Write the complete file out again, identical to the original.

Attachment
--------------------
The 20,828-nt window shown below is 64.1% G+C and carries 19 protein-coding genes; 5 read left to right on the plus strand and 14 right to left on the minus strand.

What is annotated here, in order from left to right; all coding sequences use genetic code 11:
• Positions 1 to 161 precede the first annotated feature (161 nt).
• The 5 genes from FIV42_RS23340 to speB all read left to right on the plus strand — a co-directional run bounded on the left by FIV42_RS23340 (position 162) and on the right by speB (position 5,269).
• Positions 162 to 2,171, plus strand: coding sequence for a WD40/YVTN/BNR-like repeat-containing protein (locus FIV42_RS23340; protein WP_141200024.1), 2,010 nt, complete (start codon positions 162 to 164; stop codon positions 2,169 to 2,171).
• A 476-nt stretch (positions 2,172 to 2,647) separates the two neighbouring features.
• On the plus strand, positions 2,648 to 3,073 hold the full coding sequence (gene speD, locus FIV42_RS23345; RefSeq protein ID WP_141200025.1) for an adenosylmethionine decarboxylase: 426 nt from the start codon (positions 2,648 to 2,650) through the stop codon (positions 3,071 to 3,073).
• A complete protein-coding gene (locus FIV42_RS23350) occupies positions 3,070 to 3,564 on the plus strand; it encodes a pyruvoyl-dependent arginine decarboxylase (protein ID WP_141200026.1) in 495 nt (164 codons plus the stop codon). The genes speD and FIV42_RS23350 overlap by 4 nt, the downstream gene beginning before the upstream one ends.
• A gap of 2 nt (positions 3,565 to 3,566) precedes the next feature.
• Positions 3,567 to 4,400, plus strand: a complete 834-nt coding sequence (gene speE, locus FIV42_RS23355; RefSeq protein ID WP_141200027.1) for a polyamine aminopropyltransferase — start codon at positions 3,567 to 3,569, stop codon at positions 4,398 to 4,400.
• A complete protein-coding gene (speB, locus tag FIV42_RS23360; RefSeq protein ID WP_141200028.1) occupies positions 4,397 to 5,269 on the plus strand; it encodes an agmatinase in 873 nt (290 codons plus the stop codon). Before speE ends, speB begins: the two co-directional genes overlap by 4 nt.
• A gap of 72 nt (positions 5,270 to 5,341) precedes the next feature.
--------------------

The 20,828-nt window shown below is 64.1% G+C and carries 19 protein-coding genes; 5 read left to right on the plus strand and 14 right to left on the minus strand.

What is annotated here, in order from left to right; all coding sequences use genetic code 11:
• Positions 1 to 161 precede the first annotated feature (161 nt).
• The 5 genes from FIV42_RS23340 to speB all read left to right on the plus strand — a co-directional run bounded on the left by FIV42_RS23340 (position 162) and on the right by speB (position 5,269).
• Positions 162 to 2,171, plus strand: coding sequence for a WD40/YVTN/BNR-like repeat-containing protein (locus FIV42_RS23340; protein WP_141200024.1), 2,010 nt, complete (start codon positions 162 to 164; stop codon positions 2,169 to 2,171).
• A 476-nt stretch (positions 2,172 to 2,647) separates the two neighbouring features.
• On the plus strand, positions 2,648 to 3,073 hold the full coding sequence (gene speD, locus FIV42_RS23345; RefSeq protein ID WP_141200025.1) for an adenosylmethionine decarboxylase: 426 nt from the start codon (positions 2,648 to 2,650) through the stop codon (positions 3,071 to 3,073).
• A complete protein-coding gene (locus FIV42_RS23350) occupies positions 3,070 to 3,564 on the plus strand; it encodes a pyruvoyl-dependent arginine decarboxylase (protein ID WP_141200026.1) in 495 nt (164 codons plus the stop codon). The genes speD and FIV42_RS23350 overlap by 4 nt, the downstream gene beginning before the upstream one ends.
• A gap of 2 nt (positions 3,565 to 3,566) precedes the next feature.
• Positions 3,567 to 4,400, plus strand: a complete 834-nt coding sequence (gene speE, locus FIV42_RS23355; RefSeq protein ID WP_141200027.1) for a polyamine aminopropyltransferase — start codon at positions 3,567 to 3,569, stop codon at positions 4,398 to 4,400.
• A complete protein-coding gene (speB, locus tag FIV42_RS23360; RefSeq protein ID WP_141200028.1) occupies positions 4,397 to 5,269 on the plus strand; it encodes an agmatinase in 873 nt (290 codons plus the stop codon). Before speE ends, speB begins: the two co-directional genes overlap by 4 nt.
• A gap of 72 nt (positions 5,270 to 5,341) precedes the next feature.